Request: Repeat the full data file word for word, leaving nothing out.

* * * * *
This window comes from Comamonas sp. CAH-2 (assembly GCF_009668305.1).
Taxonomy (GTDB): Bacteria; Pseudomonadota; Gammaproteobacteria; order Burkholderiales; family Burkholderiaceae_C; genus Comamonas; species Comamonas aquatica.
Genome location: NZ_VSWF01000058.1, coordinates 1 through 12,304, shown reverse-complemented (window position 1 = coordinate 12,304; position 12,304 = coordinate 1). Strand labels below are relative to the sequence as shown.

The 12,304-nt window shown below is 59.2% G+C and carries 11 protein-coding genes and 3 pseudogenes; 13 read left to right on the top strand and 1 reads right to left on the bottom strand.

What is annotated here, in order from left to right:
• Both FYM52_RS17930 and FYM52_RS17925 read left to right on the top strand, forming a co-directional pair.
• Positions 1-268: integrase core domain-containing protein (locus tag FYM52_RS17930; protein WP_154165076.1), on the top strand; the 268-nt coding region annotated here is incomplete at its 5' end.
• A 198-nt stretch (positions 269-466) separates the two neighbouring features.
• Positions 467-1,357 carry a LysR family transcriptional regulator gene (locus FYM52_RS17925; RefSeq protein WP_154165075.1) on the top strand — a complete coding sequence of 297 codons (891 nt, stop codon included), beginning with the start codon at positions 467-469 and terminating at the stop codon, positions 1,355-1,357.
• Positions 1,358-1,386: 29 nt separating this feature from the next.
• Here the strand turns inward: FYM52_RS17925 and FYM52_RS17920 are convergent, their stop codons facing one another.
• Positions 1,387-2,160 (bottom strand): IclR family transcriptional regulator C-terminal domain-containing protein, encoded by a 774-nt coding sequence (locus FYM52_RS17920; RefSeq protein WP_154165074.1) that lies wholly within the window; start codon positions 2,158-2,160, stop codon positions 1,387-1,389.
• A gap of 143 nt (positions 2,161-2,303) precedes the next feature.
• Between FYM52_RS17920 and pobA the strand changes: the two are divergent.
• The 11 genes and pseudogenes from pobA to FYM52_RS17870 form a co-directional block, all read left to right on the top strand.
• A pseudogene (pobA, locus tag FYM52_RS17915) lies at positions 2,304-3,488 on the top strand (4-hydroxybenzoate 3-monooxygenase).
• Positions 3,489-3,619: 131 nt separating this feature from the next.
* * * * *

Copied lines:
This window comes from Comamonas sp. CAH-2 (assembly GCF_009668305.1).
Taxonomy (GTDB): Bacteria; Pseudomonadota; Gammaproteobacteria; order Burkholderiales; family Burkholderiaceae_C; genus Comamonas; species Comamonas aquatica.
Genome location: NZ_VSWF01000058.1, coordinates 1 through 12,304, shown reverse-complemented (window position 1 = coordinate 12,304; position 12,304 = coordinate 1). Strand labels below are relative to the sequence as shown.

The 12,304-nt window shown below is 59.2% G+C and carries 11 protein-coding genes and 3 pseudogenes; 13 read left to right on the top strand and 1 reads right to left on the bottom strand.

What is annotated here, in order from left to right:
• Both FYM52_RS17930 and FYM52_RS17925 read left to right on the top strand, forming a co-directional pair.
• Positions 1-268: integrase core domain-containing protein (locus tag FYM52_RS17930; protein WP_154165076.1), on the top strand; the 268-nt coding region annotated here is incomplete at its 5' end.
• A 198-nt stretch (positions 269-466) separates the two neighbouring features.
• Positions 467-1,357 carry a LysR family transcriptional regulator gene (locus FYM52_RS17925; RefSeq protein WP_154165075.1) on the top strand — a complete coding sequence of 297 codons (891 nt, stop codon included), beginning with the start codon at positions 467-469 and terminating at the stop codon, positions 1,355-1,357.
• Positions 1,358-1,386: 29 nt separating this feature from the next.
• Here the strand turns inward: FYM52_RS17925 and FYM52_RS17920 are convergent, their stop codons facing one another.
• Positions 1,387-2,160 (bottom strand): IclR family transcriptional regulator C-terminal domain-containing protein, encoded by a 774-nt coding sequence (locus FYM52_RS17920; RefSeq protein WP_154165074.1) that lies wholly within the window; start codon positions 2,158-2,160, stop codon positions 1,387-1,389.
• A gap of 143 nt (positions 2,161-2,303) precedes the next feature.
• Between FYM52_RS17920 and pobA the strand changes: the two are divergent.
• The 11 genes and pseudogenes from pobA to FYM52_RS17870 form a co-directional block, all read left to right on the top strand.
• A pseudogene (pobA, locus tag FYM52_RS17915) lies at positions 2,304-3,488 on the top strand (4-hydroxybenzoate 3-monooxygenase).
• Positions 3,489-3,619: 131 nt separating this feature from the next.